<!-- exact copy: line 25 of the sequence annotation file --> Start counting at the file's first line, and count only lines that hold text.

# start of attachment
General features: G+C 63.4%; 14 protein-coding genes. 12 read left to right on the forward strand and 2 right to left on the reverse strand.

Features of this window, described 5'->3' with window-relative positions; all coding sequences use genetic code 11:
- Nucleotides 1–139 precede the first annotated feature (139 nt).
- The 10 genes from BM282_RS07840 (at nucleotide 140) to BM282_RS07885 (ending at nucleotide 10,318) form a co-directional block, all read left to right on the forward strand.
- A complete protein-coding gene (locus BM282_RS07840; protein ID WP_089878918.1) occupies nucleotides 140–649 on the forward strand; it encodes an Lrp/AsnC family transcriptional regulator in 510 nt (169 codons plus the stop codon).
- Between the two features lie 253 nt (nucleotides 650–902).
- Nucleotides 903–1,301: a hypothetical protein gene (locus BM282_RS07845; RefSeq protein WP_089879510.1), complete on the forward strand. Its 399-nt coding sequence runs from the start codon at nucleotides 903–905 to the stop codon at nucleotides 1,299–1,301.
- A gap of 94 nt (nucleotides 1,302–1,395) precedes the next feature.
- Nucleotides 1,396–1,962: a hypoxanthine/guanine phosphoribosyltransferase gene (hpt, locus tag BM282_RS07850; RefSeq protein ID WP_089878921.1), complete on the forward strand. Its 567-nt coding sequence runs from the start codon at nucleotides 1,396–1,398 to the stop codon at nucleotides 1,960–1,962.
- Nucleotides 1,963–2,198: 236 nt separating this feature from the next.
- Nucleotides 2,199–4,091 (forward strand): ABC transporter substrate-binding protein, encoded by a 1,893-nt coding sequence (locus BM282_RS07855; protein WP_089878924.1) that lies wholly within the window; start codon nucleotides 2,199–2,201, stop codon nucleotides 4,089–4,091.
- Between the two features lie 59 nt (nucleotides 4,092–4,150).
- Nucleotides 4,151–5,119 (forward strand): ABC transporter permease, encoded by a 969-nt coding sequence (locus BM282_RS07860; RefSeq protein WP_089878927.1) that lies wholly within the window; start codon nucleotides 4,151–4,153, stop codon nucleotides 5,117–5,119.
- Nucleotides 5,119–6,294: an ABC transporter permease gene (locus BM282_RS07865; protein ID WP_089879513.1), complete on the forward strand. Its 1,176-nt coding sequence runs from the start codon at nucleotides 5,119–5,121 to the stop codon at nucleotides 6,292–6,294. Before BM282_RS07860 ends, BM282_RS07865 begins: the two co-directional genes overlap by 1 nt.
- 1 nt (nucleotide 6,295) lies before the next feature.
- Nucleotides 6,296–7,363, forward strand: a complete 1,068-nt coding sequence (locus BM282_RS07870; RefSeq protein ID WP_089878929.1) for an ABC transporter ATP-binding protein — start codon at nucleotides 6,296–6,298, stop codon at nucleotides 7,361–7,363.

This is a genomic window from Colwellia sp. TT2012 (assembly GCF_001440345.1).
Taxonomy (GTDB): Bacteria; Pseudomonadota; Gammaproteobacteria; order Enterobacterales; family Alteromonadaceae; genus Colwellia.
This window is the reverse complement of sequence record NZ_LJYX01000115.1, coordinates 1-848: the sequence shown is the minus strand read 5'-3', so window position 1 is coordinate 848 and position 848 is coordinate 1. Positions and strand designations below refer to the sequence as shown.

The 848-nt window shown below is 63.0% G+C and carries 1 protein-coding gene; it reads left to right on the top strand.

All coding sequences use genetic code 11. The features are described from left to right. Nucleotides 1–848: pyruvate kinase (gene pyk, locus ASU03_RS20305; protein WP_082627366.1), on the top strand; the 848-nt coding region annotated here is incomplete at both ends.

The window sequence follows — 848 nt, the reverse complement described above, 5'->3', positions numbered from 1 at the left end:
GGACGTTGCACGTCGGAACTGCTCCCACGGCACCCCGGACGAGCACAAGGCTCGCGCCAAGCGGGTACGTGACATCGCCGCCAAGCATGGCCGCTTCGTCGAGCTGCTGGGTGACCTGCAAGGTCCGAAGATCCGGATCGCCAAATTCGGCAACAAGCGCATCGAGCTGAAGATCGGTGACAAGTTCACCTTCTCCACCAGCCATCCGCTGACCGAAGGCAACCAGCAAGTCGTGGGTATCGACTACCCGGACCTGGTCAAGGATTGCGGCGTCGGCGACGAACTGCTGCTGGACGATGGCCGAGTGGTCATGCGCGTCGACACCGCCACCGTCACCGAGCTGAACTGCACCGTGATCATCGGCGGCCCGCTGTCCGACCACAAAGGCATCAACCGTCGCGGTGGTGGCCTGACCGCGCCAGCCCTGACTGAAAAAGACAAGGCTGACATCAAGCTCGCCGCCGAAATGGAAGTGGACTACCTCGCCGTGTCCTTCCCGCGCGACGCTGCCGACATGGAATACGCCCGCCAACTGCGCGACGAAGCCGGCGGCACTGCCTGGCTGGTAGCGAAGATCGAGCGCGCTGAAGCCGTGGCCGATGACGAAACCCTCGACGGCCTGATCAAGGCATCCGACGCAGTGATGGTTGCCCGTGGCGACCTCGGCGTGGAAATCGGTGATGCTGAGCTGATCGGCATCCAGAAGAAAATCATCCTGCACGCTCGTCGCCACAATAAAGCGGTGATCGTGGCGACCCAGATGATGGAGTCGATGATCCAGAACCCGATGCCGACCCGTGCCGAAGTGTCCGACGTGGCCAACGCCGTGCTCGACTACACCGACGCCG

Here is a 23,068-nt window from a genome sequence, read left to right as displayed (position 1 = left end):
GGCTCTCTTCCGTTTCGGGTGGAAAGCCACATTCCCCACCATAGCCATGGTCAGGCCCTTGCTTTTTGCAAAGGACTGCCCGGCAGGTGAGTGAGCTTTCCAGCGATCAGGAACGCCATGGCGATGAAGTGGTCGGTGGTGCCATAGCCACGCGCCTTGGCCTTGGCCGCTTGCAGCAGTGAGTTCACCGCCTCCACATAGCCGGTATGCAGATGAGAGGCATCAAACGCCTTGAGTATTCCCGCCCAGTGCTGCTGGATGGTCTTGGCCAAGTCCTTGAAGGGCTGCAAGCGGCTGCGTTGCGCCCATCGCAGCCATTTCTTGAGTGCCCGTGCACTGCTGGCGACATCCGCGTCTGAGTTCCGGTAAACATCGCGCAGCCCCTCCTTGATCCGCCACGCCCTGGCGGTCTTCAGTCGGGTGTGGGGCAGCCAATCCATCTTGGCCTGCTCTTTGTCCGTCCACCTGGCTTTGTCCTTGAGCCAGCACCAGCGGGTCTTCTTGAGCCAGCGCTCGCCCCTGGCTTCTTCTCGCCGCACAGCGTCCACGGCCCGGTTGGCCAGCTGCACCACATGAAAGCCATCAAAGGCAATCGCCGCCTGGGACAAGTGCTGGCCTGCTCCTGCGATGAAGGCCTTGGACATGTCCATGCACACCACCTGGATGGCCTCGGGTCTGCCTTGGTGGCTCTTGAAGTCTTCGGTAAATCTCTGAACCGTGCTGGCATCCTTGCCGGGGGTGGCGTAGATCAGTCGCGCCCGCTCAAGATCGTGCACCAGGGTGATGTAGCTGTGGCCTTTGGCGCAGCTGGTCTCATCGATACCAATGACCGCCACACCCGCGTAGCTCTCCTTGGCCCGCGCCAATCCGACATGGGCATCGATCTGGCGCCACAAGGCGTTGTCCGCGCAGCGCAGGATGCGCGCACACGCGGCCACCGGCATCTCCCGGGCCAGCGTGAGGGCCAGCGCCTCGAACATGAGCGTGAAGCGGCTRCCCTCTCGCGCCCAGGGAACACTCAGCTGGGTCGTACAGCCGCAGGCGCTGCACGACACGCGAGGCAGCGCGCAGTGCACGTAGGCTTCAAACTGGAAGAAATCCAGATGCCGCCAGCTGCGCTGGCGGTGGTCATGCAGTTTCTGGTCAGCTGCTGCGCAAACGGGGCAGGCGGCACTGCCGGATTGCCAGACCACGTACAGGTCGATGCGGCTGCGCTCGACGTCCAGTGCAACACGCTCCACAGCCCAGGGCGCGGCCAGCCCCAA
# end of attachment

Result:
GGCTCTCTTCCGTTTCGGGTGGAAAGCCACATTCCCCACCATAGCCATGGTCAGGCCCTTGCTTTTTGCAAAGGACTGCCCGGCAGGTGAGTGAGCTTTCCAGCGATCAGGAACGCCATGGCGATGAAGTGGTCGGTGGTGCCATAGCCACGCGCCTTGGCCTTGGCCGCTTGCAGCAGTGAGTTCACCGCCTCCACATAGCCGGTATGCAGATGAGAGGCATCAAACGCCTTGAGTATTCCCGCCCAGTGCTGCTGGATGGTCTTGGCCAAGTCCTTGAAGGGCTGCAAGCGGCTGCGTTGCGCCCATCGCAGCCATTTCTTGAGTGCCCGTGCACTGCTGGCGACATCCGCGTCTGAGTTCCGGTAAACATCGCGCAGCCCCTCCTTGATCCGCCACGCCCTGGCGGTCTTCAGTCGGGTGTGGGGCAGCCAATCCATCTTGGCCTGCTCTTTGTCCGTCCACCTGGCTTTGTCCTTGAGCCAGCACCAGCGGGTCTTCTTGAGCCAGCGCTCGCCCCTGGCTTCTTCTCGCCGCACAGCGTCCACGGCCCGGTTGGCCAGCTGCACCACATGAAAGCCATCAAAGGCAATCGCCGCCTGGGACAAGTGCTGGCCTGCTCCTGCGATGAAGGCCTTGGACATGTCCATGCACACCACCTGGATGGCCTCGGGTCTGCCTTGGTGGCTCTTGAAGTCTTCGGTAAATCTCTGAACCGTGCTGGCATCCTTGCCGGGGGTGGCGTAGATCAGTCGCGCCCGCTCAAGATCGTGCACCAGGGTGATGTAGCTGTGGCCTTTGGCGCAGCTGGTCTCATCGATACCAATGACCGCCACACCCGCGTAGCTCTCCTTGGCCCGCGCCAATCCGACATGGGCATCGATCTGGCGCCACAAGGCGTTGTCCGCGCAGCGCAGGATGCGCGCACACGCGGCCACCGGCATCTCCCGGGCCAGCGTGAGGGCCAGCGCCTCGAACATGAGCGTGAAGCGGCTRCCCTCTCGCGCCCAGGGAACACTCAGCTGGGTCGTACAGCCGCAGGCGCTGCACGACACGCGAGGCAGCGCGCAGTGCACGTAGGCTTCAAACTGGAAGAAATCCAGATGCCGCCAGCTGCGCTGGCGGTGGTCATGCAGTTTCTGGTCAGCTGCTGCGCAAACGGGGCAGGCGGCACTGCCGGATTGCCAGACCACGTACAGGTCGATGCGGCTGCGCTCGACGTCCAGTGCAACACGCTCCACAGCCCAGGGCGCGGCCAGCCCCAA